Revisiting New Society

Revisiting New Society

Mike Savage, LSE                                      [pdf]

It is now a little more than 50 years since the first issue of New Society appeared late in 1962. It enjoyed a brief, though meteoric career, less than thirty years later being incorporated into the New Statesman, in 1988. Today, it is largely forgotten: in 1996 the title of New Statesman and Society was changed to drop the latter term.  Yet, especially during its trailblazing years in the 1960s, but also into the 1970s, New Society defined a new kind of appeal for a popular and engaged sociology which commanded a powerful presence on all newsagents’ shelves. Within weeks it rapidly gained a large and enthusiastic readership of around sixty thousand people. New Society introduced the public to a new crop of young sociologists, whose work reported findings from surveys and ethnographies which offered an exciting new window on British society. These young sociologists included John Goldthorpe, Dorothy Wedderburn, David Lockwood, Jean Floud, C.C. Harris, Ronald Dore, Ray Pahl, Peter Willmott, Tom Burns, Peter Worsley, Ann Oakley and John Rex all of whom were later to become major figures in the development of British sociology, and who all saw public commentary as vital to their interest in sociology itself. And these writings were seen to have huge importance: government ministers vied with each other to contribute in its pages to reflect on the challenge of social change and the importance of sociology. I want to emphasise four remarkable innovations associated with New Society in its halcyon period of the early 1960s.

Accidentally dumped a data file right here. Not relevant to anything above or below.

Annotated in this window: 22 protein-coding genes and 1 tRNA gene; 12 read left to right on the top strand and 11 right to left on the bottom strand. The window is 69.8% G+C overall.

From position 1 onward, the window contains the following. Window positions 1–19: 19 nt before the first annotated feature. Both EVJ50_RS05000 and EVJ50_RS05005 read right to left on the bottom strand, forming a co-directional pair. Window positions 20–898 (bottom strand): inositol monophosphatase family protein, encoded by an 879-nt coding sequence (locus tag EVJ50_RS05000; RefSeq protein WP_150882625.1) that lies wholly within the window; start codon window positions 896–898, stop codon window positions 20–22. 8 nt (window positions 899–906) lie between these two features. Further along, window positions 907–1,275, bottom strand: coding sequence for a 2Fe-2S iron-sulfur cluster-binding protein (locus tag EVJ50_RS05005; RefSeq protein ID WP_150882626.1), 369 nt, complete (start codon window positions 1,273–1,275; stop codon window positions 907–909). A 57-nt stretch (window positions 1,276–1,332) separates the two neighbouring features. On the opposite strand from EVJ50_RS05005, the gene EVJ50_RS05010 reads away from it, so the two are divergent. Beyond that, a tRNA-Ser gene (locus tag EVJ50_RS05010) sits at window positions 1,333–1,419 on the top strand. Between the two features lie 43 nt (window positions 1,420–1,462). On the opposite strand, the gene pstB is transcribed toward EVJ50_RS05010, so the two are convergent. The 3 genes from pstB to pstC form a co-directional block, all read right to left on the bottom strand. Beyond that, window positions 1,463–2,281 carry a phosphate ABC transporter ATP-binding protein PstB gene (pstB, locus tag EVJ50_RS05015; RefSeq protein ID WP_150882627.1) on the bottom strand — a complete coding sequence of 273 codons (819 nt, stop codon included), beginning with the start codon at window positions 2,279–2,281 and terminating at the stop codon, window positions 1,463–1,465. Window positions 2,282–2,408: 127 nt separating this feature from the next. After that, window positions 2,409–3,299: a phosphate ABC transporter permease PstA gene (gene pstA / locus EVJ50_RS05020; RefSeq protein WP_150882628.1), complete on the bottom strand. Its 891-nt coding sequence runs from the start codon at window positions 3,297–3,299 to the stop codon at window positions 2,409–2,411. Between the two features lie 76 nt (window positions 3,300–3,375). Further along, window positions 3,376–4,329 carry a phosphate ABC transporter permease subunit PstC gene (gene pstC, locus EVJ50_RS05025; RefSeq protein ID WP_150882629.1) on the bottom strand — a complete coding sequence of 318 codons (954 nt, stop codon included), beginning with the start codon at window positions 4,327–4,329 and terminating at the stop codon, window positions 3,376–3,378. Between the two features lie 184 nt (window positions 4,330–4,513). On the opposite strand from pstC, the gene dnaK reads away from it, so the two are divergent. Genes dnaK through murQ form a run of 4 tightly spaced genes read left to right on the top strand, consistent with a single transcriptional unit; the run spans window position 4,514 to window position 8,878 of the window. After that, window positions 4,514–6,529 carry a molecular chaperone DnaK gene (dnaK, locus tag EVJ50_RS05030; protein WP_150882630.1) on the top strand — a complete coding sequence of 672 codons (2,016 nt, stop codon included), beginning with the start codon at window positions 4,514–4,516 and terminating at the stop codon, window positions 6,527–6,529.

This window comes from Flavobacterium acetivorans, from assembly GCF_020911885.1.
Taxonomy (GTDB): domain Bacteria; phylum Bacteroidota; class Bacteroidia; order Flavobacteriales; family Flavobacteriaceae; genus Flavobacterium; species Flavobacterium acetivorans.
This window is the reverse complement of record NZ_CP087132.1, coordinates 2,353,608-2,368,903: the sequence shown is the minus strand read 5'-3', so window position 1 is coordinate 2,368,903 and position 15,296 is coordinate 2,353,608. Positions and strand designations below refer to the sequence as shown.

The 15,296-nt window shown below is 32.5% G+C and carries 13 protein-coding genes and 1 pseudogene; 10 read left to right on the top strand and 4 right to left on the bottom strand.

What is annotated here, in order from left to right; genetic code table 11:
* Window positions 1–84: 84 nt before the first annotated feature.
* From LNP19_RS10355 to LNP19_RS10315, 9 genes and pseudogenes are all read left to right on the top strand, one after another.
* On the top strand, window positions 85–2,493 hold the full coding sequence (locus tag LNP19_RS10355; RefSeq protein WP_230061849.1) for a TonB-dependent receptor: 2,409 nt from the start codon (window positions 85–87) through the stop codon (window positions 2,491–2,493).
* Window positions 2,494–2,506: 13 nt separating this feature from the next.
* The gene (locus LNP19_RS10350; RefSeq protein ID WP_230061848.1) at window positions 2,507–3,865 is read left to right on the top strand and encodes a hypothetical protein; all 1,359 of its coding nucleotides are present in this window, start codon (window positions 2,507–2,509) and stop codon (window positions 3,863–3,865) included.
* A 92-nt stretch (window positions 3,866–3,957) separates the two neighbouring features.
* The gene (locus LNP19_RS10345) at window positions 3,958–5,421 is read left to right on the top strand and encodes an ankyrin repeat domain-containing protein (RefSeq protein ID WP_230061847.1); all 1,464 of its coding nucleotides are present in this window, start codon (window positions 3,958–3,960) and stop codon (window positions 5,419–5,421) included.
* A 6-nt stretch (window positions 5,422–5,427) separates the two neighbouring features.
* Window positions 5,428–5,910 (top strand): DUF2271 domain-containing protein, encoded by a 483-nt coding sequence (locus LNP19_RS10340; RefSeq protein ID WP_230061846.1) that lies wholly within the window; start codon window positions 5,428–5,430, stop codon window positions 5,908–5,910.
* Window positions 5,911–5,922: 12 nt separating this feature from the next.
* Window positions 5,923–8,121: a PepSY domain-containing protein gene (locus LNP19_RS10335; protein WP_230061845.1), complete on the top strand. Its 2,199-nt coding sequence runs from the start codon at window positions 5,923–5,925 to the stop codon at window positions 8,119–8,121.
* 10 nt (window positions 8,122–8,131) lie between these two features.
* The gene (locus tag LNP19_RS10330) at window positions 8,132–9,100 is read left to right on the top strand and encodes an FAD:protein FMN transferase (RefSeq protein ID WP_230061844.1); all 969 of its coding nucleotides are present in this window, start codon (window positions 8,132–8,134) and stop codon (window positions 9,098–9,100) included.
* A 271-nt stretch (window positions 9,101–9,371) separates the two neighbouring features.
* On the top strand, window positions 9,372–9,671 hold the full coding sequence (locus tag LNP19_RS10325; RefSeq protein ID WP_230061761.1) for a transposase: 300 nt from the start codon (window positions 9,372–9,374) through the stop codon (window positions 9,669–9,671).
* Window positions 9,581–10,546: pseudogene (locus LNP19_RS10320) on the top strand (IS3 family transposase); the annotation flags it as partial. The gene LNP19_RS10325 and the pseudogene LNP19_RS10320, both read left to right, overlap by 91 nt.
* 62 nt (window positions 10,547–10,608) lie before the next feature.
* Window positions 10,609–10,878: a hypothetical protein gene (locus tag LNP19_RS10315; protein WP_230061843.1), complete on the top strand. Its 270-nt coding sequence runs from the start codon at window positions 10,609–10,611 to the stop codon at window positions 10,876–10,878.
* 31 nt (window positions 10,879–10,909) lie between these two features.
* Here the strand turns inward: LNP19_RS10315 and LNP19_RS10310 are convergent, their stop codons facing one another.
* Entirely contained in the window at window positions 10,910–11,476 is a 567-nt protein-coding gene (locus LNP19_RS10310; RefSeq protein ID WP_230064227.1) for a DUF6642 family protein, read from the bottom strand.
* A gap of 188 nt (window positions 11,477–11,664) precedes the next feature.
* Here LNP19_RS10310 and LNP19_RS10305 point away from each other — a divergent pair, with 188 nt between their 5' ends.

First, it challenged the hegemony of the literary, gentlemanly culture which had previously dominated British intellectual life. When, in 1959, C.P. Snow lamented the divide between ‘two cultures’ of science and the humanities, he did not mention the role of social scientific thinking at all, which at this point was only weakly represented in British universities (with the exception of the London School of Economics). Instead, the key reference points for political debates, defined for instance by the weekly magazines such as The Spectator, The Listener, and Encounter was strongly oriented towards the humanities, and especially literary figures and historians – much like the London Review of Books today. The idea of commenting on social affairs from the perspective of the findings of sociological research itself was unheard of, and sociological ideas had only previously become publiclly authorised if they were produced from the social milieu of the gentlemanly intellectual classes. New Society had one foot in the scientific and technical culture which Snow saw as being in tension with that of the humanities, as it was modelled on New Scientist which had appeared in 1956. With its carefully non-politically partisan position and its determination to report the findings of social research, it was thus a key force in the development of a new politics which championed the role of ‘evidence’ and rigorous research as vital to social welfare and reform. Since the 1960s the significance of these currents has grown rapidly, so that it is easy to lose sight of the dramatic cultural innovation which New Society helped being about.